Effect of reduced graphene oxide on the mechanical, thermal and electrical properties of epoxy

Journal of Material Sciences & Engineering

ISSN: 2169-0022

Open Access

Effect of reduced graphene oxide on the mechanical, thermal and electrical properties of epoxy

9th World Congress on Materials Science and Engineering

June 12-14, 2017 Rome, Italy

Ahmed Alzahrany and Biqiong Chen

University of Sheffield, UK

Posters & Accepted Abstracts: J Material Sci Eng

Abstract :

Graphene has attracted intense scientific interest over the last decade due to its outstanding electrical, mechanical and thermal properties. This work aims to investigate the effect of reduced graphene oxide (RGO) on the structure and properties of epoxy. Graphite powder was oxidized and exfoliated to produce graphene oxide (GO). GO was then reduced to RGO by a thermal reduction procedure using a high temperature. Epoxy-RGO nanocomposites were prepared by mixing epoxy resin with RGO in the presence of a solvent, tetrahydrofuran. X-ray diffraction (XRD), Fourier transform infrared spectroscopy (FT-IR) and scanning electron microscopy (SEM) were performed to characterize the structure and morphology of the graphene-based nanosheets and nanocomposites. The characteristic peaks for the functional groups of both RGO and the polymer matrix were found in the FT-IR spectra of nanocomposites. The interlayer spacing of RGO increased in nanocomposites according to the XRD results. SEM images elucidated that there was a relatively good dispersion of graphene in epoxy matrix. The incorporation of graphene into epoxy matrix raised the Youngâ??s modulus from 2.71 GPa up to 3.56 GPa (ca 35%) at 1.0 wt.% RGO. It increased the degradation temperate at 50% weight loss from 412 to 433?ºC. The thermal conductivity of epoxy was improved by up to 85%, reaching the maximum value of 0.36 W m-1 K-1 at 1.0 wt.% RGO. The same addition also significantly improved the electrical conductivity of epoxy. These epoxy-RGO nanocomposites could be explored for applications such as anti-corrosive, electrostatic-dissipative, electromagnetic interference shielding and sensing applications.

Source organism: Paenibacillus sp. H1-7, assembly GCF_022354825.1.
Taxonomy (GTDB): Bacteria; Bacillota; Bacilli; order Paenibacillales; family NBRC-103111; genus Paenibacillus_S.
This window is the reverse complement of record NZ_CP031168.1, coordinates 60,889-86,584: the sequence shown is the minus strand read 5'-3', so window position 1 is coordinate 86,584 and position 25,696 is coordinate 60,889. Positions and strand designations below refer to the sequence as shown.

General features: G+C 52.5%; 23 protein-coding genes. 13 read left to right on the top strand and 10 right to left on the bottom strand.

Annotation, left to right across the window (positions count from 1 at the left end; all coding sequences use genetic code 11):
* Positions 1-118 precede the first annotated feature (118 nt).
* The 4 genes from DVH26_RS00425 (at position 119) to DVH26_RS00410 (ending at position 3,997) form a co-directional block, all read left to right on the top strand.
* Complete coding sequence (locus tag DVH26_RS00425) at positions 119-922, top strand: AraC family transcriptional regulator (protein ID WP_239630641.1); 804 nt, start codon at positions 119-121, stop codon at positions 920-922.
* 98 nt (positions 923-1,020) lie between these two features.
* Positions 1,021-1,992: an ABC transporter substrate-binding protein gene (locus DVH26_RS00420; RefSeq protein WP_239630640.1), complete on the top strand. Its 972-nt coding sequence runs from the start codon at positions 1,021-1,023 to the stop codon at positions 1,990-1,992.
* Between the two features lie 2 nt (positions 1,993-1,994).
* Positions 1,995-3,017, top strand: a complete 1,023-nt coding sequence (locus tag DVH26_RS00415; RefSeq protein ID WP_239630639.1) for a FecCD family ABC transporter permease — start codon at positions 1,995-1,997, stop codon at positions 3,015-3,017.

Biography :

Ahmed Alzahrany is a PhD student in the Department of Materials Science and Engineering at the University of Sheffield. He received a BS degree in Mechanical Engineering from King Saud University and the MSc in Mechanical Engineering from the University of Portsmouth in 2009. He has been active in the area of materials science for over 10 years and has worked at Saudi Standards, Metrology and Quality Organization for 18 years. He was the Director of Laboratories in SASO. His current research involves the study of the integration of graphene nanosheets into polymer to improve their properties.


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